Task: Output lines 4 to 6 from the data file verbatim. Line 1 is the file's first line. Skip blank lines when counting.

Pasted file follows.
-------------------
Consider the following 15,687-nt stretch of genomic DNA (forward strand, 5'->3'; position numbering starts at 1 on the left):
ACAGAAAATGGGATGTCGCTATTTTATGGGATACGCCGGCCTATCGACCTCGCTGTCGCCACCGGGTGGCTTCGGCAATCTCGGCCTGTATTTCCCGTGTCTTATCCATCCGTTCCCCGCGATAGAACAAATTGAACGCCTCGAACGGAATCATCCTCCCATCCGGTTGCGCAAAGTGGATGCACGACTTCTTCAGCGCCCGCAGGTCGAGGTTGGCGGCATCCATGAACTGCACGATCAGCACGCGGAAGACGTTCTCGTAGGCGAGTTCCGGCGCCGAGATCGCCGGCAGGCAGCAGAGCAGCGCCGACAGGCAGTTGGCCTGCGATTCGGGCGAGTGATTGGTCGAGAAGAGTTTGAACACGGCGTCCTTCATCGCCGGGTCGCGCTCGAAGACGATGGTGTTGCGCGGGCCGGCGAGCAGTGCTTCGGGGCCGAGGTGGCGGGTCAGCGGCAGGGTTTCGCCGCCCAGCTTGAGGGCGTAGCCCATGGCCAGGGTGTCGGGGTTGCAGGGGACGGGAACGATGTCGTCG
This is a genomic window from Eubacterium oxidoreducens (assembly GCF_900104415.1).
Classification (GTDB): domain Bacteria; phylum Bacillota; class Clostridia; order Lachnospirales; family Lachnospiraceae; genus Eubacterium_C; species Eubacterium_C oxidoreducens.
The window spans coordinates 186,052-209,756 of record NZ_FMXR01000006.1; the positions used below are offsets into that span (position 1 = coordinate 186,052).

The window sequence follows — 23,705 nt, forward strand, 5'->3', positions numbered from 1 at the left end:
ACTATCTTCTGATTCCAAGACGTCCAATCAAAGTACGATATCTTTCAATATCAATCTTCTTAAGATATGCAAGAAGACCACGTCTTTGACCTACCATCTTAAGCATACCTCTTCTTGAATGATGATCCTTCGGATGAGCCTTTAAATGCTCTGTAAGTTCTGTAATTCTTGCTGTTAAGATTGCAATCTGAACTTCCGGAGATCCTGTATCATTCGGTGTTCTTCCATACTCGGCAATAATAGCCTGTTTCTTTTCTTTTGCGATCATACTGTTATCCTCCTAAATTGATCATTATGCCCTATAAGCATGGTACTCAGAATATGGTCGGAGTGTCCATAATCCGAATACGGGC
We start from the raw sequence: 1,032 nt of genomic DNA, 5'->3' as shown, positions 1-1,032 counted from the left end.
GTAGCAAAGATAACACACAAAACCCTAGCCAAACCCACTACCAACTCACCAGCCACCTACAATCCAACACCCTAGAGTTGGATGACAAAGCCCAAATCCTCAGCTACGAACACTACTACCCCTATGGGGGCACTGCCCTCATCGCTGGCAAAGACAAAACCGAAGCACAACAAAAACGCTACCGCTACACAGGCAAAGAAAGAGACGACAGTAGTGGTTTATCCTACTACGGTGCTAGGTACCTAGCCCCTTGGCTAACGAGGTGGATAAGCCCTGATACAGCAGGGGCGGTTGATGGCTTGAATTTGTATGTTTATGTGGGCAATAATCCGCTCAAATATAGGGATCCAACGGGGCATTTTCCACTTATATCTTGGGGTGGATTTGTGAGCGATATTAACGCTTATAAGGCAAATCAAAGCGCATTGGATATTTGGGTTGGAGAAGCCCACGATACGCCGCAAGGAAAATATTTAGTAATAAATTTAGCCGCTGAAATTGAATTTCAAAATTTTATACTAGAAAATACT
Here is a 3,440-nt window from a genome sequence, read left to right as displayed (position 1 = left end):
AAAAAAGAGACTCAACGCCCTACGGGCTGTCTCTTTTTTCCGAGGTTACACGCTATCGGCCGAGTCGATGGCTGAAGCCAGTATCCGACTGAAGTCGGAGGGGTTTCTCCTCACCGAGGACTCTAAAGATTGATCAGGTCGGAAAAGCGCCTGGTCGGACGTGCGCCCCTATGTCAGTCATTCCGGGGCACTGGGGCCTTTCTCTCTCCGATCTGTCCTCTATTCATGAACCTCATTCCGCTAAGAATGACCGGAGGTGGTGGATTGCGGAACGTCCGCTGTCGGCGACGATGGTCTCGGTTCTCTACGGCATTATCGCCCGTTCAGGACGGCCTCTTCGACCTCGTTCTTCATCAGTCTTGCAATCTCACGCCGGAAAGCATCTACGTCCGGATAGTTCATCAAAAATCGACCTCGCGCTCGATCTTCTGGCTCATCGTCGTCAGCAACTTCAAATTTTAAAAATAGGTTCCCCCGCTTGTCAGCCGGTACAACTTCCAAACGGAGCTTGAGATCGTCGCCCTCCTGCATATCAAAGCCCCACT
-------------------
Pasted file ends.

Classification (GTDB): domain Bacteria; phylum Bacillota; class Clostridia; order Lachnospirales; family Lachnospiraceae; genus Eubacterium_C; species Eubacterium_C oxidoreducens.
The window spans coordinates 186,052-209,756 of record NZ_FMXR01000006.1; the positions used below are offsets into that span (position 1 = coordinate 186,052).

The window sequence follows — 23,705 nt, forward strand, 5'->3', positions numbered from 1 at the left end: